Port Hardy has a cafe on the field, and it looks like a good option. However, it appears that it's cash-only, and doesn't have an ATM, so we'll need to figure out how to get some Canadian currency before flying up.

There is 100LL fuel reported on the field, according to the Canadian Flight Supplement, but, as mentioned in the FAA Flying to Alaska document, it's wise to call ahead and check on fuel status prior to departure.

First leg

Between Corvallis and Port Hardy we can get almost all the way there on V495, but switching to V165 at Newberg (UBG) is a bit of a short-cut, and I'm planning on re-joining V495 at DIGGN, which is near the North East corner of the Olympic Peninsula. From there, we'll track V440 to Port Hardy. The highest MEA along this route is 9,600' near the mid-point of Victoria island, and I'm flight planning for cruise at 10,000'.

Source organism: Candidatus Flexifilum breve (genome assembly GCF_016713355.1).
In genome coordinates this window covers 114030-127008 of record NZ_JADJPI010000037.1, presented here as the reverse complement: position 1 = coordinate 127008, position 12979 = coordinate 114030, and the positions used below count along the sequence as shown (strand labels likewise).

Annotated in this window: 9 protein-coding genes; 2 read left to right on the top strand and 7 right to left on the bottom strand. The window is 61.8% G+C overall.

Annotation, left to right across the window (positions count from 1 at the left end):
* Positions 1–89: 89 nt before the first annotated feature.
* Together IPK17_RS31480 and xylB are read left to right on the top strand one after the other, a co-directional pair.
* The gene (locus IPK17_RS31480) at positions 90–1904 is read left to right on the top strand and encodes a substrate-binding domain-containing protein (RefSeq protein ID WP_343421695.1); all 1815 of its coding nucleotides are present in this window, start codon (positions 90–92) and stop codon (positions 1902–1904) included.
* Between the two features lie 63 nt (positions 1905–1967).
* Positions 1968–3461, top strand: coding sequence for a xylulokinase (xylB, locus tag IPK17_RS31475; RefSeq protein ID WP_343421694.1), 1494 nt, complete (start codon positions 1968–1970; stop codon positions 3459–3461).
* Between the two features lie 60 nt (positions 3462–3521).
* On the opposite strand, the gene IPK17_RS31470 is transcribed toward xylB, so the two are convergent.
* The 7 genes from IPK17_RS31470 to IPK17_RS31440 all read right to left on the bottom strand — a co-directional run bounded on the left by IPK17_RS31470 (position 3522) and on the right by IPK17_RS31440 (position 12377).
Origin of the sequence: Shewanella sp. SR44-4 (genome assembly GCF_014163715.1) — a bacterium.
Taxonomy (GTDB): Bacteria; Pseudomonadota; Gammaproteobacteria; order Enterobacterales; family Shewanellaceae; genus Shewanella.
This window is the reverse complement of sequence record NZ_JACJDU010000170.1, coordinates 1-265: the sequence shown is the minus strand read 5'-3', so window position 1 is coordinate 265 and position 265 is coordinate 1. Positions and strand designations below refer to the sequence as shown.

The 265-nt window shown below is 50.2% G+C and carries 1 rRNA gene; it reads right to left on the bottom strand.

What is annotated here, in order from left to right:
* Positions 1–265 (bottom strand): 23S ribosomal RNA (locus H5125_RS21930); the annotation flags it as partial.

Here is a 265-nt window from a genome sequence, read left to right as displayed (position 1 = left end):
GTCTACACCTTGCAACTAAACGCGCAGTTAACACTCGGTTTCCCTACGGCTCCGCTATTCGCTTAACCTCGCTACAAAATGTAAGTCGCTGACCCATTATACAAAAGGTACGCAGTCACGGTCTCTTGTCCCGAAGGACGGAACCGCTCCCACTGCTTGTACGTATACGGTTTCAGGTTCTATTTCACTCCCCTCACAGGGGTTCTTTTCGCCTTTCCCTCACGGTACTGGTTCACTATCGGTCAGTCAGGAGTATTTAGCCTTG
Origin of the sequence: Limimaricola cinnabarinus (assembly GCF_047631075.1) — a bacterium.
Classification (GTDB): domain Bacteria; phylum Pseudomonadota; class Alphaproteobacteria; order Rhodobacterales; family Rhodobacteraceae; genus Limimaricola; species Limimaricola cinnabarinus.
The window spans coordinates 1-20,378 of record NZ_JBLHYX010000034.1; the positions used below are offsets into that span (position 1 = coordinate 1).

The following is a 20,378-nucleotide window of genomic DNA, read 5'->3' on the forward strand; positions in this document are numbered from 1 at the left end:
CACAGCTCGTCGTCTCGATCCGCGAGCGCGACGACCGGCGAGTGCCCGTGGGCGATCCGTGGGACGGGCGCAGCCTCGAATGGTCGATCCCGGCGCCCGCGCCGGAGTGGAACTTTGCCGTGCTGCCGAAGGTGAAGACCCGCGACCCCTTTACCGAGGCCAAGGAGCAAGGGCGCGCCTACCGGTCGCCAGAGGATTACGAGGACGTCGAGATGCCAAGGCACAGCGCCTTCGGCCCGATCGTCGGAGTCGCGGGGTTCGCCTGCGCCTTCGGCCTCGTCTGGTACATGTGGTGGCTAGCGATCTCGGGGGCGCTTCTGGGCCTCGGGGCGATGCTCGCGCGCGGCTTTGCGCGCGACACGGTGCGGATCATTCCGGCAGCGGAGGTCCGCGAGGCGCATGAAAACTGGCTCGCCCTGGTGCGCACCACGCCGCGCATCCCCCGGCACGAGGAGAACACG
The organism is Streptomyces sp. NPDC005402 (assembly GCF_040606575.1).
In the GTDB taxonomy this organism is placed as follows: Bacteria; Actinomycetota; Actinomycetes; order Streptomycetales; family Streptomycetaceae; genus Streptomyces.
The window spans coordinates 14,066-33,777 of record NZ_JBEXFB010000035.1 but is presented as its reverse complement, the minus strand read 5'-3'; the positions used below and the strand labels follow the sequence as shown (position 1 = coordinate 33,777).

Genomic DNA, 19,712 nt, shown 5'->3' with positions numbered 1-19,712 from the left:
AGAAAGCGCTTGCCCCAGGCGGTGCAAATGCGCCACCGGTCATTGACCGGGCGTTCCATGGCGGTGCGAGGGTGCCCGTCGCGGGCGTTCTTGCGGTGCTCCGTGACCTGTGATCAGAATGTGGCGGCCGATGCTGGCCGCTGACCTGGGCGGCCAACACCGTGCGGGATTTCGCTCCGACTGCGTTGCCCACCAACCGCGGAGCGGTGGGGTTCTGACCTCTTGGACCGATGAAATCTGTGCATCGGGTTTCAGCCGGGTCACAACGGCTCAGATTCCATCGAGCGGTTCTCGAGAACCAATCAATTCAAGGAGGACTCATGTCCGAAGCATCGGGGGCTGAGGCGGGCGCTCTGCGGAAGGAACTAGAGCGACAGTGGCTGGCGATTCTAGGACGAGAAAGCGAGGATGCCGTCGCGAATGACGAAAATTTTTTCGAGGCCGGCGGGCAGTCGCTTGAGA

First leg of the trip, from KCVO to CYZT

Second leg

From Port Hardy to Ketchikan is a short enough, and remote enough, flight that there's no real point to worrying about airways, so we filed point-to-point. The path is from YJQ, PR, ANN, and finally PAKT. The highest MEA on this trip is 7000', and I'll fly it at 10,000'.

Second leg of the trip, from CYZT to PAKT

Gallery

Risk & Reward

As with any activity, and especially with flying, risk is present. One must decide what their risk tolerance is, the inherent risk of their activity, circumstantial risk, and strategies for the mitigation of risk. For this trip, the most salient risks specific to this trip are:

Weather

Weather

The weather in Alaska and Northwest Canada is notorious for its treacherousness. There are two concerns in particular. One is coastal fog, the other is icing.